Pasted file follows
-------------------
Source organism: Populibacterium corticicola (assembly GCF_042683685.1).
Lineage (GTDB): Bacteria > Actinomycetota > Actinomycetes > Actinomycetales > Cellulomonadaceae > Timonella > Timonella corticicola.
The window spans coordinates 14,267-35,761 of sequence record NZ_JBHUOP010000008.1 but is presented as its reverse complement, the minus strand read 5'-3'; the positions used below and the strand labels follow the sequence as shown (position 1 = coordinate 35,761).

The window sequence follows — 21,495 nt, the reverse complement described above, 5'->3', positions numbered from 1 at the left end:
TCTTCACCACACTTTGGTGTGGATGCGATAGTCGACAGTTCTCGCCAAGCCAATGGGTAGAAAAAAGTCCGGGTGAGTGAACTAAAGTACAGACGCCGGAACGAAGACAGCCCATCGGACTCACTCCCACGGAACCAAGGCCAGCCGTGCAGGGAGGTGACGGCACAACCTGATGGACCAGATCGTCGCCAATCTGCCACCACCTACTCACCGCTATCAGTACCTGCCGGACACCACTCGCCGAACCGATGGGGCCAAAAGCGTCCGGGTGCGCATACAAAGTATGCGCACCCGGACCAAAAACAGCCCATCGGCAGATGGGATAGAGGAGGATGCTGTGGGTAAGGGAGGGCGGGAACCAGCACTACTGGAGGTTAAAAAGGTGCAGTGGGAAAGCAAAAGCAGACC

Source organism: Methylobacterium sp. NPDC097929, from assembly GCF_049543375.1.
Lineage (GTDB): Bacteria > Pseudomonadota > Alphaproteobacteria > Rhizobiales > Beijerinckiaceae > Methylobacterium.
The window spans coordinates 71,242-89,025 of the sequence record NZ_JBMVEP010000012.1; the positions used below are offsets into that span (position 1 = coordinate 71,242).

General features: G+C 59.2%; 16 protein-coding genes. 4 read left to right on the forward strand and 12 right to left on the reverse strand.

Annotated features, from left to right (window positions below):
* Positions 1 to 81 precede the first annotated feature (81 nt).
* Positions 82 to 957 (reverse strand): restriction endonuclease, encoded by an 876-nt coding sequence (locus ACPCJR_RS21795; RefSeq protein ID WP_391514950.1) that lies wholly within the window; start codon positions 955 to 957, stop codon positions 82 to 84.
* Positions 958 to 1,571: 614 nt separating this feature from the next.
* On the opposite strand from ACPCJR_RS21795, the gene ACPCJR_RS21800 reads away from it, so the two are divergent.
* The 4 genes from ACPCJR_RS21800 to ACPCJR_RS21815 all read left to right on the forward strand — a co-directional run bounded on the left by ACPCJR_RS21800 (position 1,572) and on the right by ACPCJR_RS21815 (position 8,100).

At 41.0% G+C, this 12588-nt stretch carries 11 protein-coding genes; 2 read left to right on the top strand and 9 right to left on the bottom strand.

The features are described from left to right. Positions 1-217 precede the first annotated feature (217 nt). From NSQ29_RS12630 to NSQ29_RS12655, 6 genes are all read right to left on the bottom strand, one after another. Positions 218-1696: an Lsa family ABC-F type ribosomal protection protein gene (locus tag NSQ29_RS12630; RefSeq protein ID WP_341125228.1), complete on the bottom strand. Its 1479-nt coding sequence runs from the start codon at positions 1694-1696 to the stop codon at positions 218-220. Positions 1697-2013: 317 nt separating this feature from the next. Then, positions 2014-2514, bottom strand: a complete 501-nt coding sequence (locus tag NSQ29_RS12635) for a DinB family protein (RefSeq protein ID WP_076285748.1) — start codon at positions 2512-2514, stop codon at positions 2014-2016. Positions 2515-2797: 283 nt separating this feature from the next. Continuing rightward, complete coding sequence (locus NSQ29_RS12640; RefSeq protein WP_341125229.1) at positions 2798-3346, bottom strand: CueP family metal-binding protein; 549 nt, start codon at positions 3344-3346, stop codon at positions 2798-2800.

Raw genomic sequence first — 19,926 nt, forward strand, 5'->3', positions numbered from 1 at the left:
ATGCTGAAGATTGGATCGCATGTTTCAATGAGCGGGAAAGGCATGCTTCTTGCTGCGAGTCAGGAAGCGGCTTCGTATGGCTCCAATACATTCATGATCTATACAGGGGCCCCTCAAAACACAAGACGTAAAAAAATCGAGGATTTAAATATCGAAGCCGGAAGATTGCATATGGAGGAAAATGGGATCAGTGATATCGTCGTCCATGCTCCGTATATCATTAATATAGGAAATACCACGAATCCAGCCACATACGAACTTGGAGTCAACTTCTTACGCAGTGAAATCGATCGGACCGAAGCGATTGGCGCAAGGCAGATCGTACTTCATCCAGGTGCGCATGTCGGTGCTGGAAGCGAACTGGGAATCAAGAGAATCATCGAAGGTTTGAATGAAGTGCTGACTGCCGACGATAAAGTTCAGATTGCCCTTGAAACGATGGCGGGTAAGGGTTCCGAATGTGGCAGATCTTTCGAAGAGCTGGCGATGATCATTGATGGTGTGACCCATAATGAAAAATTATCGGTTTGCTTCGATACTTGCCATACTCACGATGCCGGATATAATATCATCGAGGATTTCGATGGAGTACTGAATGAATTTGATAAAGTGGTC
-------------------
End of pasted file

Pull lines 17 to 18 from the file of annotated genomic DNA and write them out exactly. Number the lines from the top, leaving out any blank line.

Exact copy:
The features are described from left to right. Positions 1-217 precede the first annotated feature (217 nt). From NSQ29_RS12630 to NSQ29_RS12655, 6 genes are all read right to left on the bottom strand, one after another. Positions 218-1696: an Lsa family ABC-F type ribosomal protection protein gene (locus tag NSQ29_RS12630; RefSeq protein ID WP_341125228.1), complete on the bottom strand. Its 1479-nt coding sequence runs from the start codon at positions 1694-1696 to the stop codon at positions 218-220. Positions 1697-2013: 317 nt separating this feature from the next. Then, positions 2014-2514, bottom strand: a complete 501-nt coding sequence (locus tag NSQ29_RS12635) for a DinB family protein (RefSeq protein ID WP_076285748.1) — start codon at positions 2512-2514, stop codon at positions 2014-2016. Positions 2515-2797: 283 nt separating this feature from the next. Continuing rightward, complete coding sequence (locus NSQ29_RS12640; RefSeq protein WP_341125229.1) at positions 2798-3346, bottom strand: CueP family metal-binding protein; 549 nt, start codon at positions 3344-3346, stop codon at positions 2798-2800.

Raw genomic sequence first — 19,926 nt, forward strand, 5'->3', positions numbered from 1 at the left: